The Zendesk-Klaus Acquisition: 3 Major Talking Points

Prominent customer experience analysts break down Zendesk’s latest roll-up

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The Zendesk-Klaus Acquisition: 3 Major Talking Points
WFONews Analysis

Published: January 23, 2024

Charlie Mitchell

Two weeks ago, Zendesk announced its acquisition of Klaus, the contact center quality assurance (QA) platform provider.

Klaus automates quality scoring and leverages conversational analytics to offer additional insight into every contact center conversation.

That aids manual evaluation, allowing contact center supervisors and quality analysts to isolate coaching opportunities more easily.

Yet, Klaus also provides learning management solutions to seize these opportunities with targeted coaching and improve agent performance.

From there, contact centers may measure the impact of the coaching via automated quality scoring.

As such, Klaus effectively allows brands to build this cyclical connected learning strategy. In itself, that is an exciting new platform and proposition for Zendesk to offer its customers.

However, the customer experience analysts who took part in our soon-to-be-released BIG News Update spotted three more reasons why the acquisition may make waves.

1. It’s Likely to Add Significant Insight to Every Zendesk Ticket

When Zendesk integrates Klaus into its stack, every ticket will likely come with that automated quality score.

However, Zendesk may go further, leveraging Klaus’ conversational analytics to add more data to every ticket. That could cover customer sentiment, hot topics, long pauses, keywords, and more – alongside the customer’s contact reason.

These insights will allow supervisors to get into the weeds when analyzing agent performance. Yet, they could also aid root-cause analysis, complaint management, and resource planning initiatives.

Consider the latter, as many resource planners now leverage Zendesk after its 2023 acquisition of the workforce management (WFM) platform Tymeshift.

Soon, they may use Klaus QA data to evaluate how changes to agent schedules and breaks impact performance – at both an individual and team level.

If Zendesk unites these WFM and QA tools within a central workforce engagement management (WEM) suite – it may compete with the likes of NICE, Verint, and Calabrio at the top of that market.

That potentially opens up another growth engine for Zendesk to land new customers and cross-sell its helpdesk, CRM, and conversational AI solutions.

2. It Funnels Lots More Data Into the CX Ecosystem

“What Zendesk does very effectively is pull the contact center into the rest of the CX “at large” ecosystem,” said Liz Miller, VP & Principal Analyst at Constellation Research.

That ecosystem compiles commerce, marketing, and sales data for a unified CX approach.

Yet, perhaps most pertinently, that cross-function data will feed the new AI models that many service, sales, and marketing teams plan to implement in the coming years.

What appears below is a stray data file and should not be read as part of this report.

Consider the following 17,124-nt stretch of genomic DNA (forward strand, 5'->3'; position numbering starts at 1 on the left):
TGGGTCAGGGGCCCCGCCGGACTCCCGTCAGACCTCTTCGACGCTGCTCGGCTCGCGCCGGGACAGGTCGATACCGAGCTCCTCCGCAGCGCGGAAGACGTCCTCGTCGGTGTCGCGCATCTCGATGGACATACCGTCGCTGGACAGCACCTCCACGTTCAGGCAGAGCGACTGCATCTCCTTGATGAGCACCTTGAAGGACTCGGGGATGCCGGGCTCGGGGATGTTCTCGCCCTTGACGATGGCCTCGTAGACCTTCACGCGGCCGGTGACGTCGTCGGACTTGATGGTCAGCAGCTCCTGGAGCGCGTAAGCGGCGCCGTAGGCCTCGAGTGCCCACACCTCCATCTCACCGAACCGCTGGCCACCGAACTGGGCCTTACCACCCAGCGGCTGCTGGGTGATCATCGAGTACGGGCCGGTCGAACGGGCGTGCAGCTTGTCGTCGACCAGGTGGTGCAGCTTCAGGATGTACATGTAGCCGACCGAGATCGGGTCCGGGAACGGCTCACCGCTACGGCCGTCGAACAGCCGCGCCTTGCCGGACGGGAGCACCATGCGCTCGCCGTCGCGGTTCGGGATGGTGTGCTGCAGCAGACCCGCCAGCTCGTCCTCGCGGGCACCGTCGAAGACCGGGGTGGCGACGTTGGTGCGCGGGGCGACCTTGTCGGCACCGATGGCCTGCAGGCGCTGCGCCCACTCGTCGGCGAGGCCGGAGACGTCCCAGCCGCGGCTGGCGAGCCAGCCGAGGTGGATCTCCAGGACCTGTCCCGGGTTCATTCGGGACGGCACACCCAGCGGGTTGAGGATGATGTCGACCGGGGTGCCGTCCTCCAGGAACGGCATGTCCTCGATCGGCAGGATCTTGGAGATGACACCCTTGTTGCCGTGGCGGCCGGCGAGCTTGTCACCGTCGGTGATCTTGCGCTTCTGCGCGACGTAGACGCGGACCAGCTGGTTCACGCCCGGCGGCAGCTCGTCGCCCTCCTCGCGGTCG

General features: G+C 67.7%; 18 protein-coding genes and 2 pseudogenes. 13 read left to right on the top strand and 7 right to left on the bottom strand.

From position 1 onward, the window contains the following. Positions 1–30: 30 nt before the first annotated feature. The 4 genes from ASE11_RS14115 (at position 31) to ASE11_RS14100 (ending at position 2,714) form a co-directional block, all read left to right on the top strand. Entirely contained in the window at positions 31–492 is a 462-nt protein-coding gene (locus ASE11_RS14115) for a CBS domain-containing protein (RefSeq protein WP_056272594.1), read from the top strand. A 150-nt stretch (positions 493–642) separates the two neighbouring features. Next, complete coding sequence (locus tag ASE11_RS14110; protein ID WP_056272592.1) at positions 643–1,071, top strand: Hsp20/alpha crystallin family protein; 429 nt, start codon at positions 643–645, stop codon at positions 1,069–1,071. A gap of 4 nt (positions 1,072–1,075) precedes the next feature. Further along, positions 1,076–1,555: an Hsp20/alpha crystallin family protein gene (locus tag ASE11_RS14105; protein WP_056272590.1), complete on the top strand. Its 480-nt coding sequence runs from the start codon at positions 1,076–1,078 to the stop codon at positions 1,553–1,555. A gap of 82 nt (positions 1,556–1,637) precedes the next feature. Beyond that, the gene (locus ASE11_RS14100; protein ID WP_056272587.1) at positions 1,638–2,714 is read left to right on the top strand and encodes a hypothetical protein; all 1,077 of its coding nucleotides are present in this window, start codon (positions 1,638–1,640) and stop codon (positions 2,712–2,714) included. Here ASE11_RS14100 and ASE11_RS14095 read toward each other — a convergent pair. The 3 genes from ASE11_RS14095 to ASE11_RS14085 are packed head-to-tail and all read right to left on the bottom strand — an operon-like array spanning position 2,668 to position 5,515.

Crucially, Klaus will bring lots more of that data to the table. After all, contact center QA and conversational analytics offer a goldmine of customer insight. Miller continued:

CX teams and the contact center are going to run out of data very, very quickly for all the things AI is promising to do – and Zendesk is trying to figure out: how do we expand the corpus, without really blowing up the rest of the stack? This is a good move.

Teresa Anania, SVP of Customer Experience at Zendesk, showed off some of Zendesk’s latest AI and GenAI capabilities during a recent interview with CX Today, highlighted below.

These include auto-generated contact summarizations and knowledge articles. Yet, perhaps most innovative is Zendesk’s “expanding agent supplies” solution, which allows agents to type the crux of their response and then fleshes it out for them.

As Zendesk customers leverage these solutions, Klaus QA may also measure their impact on customer sentiment and agent performance – which is critical for AI optimization.

3. It Sets Up Zendesk for a Big Contact Center Play

“They have more Genesys execs than Genesys,” joked Zeus Kerravala, Principal Analyst at ZK Research, about Zendesk.

In itself, that suggests that Zendesk plans to gravitate more toward the contact center space – as people typically lean into what they know.

Yet, add in the Tymeshift and Klaus acquisitions, and Zendesk has the necessary WEM software to compete in the contact center market.

“This is all bricks in the wall for Zendesk to move out of the niche space they’ve been in and actually become a real contact center company,” said Kerravala.

They’ve got a good brand, really good customer loyalty. So, I don’t really see why they can’t be successful here, other than it’s just a very crowded space.

Yet, “bricks in the wall” is perhaps a disservice. After all, once Zendesk pulls its portfolio together, it’ll have a more capable WEM suite than most CCaaS brands – especially when it comes to QA.

That said, the modern CCaaS platform covers several bases. Indeed, at its last conference, industry leader NICE stated that when it enters a contact center, it replaces up to 15 products. As such, those bricks in the wall are mission-critical.

As Kerravala summarized: “Those are all products that – if you bring partners in to do – you open the door for someone else to sell in there. So, I thought it was a good move.”

Capture more insights from Liz and Zeus into this acquisition and other big CX news stories from the past month as they join myself and other prominent market analysts on an upcoming episode of our CX BIG News Update.

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